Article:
When we see suiting and oversize silhouettes on the runway, we tend to call them masculine; anything made of silk or flowy below the waist is feminine. But for fall 2014, we’re seeing unprecedented gender fluidity on the runway—womenswear borrowing from menswear borrowing from gals borrowing from the boys—describing clothes in terms of traditional ideas of aesthetics of the sexes feels inaccurate, not to mention stale. In collections like Edun and The Row, silhouettes are formless, with legs cut so wide you can’t tell a pant from a dress and sweaters piled on, hanging low so body parts are left a mystery in a cocoon of cashmere. These pieces are more about how it feels to wear clothes. It’s an empowering concept. Here, style is: softness, true warmth, mobility—all the things that womenswear at times “sacrifices” for beauty by focusing on the outside gaze rather than the sensation of the person in the clothes. Does that make these clothes masculine? Certainly not. But this season forces us to reconsider why we apply male labels to so much that’s really just comfortable. These ideas aren’t just trendy coincidences: At Public School, we saw men and women walking the runway in essentially the same looks, while at Baja East, designers had male and female models switching clothes mid-presentation. The most gender-fluid (or perhaps post-gender) space in fashion belongs to Shayne Oliver of Hood by Air. Not only did men and women wear the same kind of looks in his Sunday show, there was no way to differentiate between the sexes. That is, all the sexes, not just male and female. After a show in which models wore tailored leather, charging the runway with chains around their necks, with long cargo shorts and haute-goth zippers, Oliver said that the show was inspired by glamour. Glamour doesn’t mean a dress or sequins anymore. It’s a feeling women and men can share that has nothing to do with gender.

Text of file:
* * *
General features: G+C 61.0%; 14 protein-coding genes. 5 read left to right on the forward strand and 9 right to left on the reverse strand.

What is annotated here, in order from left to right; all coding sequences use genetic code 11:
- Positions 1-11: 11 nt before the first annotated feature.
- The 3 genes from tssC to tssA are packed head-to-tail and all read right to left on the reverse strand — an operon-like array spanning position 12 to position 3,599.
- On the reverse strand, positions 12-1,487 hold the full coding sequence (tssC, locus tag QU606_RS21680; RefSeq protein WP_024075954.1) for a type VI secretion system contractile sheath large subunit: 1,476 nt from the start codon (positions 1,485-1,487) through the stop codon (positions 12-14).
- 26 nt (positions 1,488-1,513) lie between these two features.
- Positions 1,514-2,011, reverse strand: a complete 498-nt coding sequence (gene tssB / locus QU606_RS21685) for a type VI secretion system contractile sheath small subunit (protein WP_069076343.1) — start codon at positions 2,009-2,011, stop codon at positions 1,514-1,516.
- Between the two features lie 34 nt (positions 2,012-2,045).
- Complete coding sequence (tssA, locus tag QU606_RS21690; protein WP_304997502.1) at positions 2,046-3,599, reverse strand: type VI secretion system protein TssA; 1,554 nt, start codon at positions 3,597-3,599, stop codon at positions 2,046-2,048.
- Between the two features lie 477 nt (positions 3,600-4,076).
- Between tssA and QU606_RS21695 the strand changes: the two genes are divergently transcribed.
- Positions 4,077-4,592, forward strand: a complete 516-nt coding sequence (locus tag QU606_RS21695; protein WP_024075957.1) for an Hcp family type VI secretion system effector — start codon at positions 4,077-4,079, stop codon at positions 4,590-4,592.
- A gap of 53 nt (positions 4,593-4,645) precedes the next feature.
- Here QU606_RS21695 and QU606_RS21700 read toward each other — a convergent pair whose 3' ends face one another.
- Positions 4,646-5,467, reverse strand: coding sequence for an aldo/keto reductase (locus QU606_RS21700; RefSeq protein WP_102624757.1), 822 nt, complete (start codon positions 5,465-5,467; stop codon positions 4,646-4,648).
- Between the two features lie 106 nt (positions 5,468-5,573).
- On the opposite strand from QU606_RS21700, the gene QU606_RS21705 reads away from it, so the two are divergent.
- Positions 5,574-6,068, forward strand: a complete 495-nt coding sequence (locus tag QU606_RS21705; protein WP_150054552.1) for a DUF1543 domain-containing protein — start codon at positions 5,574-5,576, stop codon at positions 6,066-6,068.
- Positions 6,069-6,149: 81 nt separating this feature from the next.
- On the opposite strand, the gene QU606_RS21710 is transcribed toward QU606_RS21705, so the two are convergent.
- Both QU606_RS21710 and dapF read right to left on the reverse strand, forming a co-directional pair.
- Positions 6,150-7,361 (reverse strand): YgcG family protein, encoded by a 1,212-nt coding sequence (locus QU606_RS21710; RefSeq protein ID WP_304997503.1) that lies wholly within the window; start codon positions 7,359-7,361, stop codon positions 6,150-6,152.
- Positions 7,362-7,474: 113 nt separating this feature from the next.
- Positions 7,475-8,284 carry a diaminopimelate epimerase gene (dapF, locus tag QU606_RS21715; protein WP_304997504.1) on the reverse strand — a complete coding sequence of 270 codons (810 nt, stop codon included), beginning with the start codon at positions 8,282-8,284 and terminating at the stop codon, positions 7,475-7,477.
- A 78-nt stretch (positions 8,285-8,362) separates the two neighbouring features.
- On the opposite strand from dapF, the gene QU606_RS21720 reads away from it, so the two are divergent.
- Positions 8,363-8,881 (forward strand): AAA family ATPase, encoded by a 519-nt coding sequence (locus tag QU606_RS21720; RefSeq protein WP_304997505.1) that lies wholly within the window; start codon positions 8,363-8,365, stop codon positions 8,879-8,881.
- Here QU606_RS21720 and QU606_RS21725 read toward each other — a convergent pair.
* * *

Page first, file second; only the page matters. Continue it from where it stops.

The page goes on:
شنبه 19 بهمن 1392
Whether in a beautiful gray polished-shearling bomber paired with delicately textured wool pants, or a rough-hewn toffee-colored suit with pants gathered sportily at the back of the ankle by a ribbed cuff—an austere naturalism accented with subtle styling flair defined the Richard Chai fall 2014 menswear collection.
Was there a hint of nautical? “At times, maybe. A little bit. I can see it with the stripes, the necklines on the guys' sweaters. But I think it’s more just a boyish energy that I wanted to make feel luxe somehow,” Chai said backstage at Lincoln Center. “Really the whole collection was built on this idea of textures done in a sort of subtle, austere way. Some of it more eclectic and more mixed up, but keeping it within a limited tonal range—stone, petrol, coffee, onyx, cement.”
So those color names, they’re taken from nature? “I think so, subconsciously. Particularly with the way things like weather affect me,” Chai said. “Also collaborating again with Andrew Marc on so many leathers meant looking at different kinds of textures. Mattes versus glazed versus grained, etc. It just made me think of all the ways of translating that kind of natural subtlety into other materials.”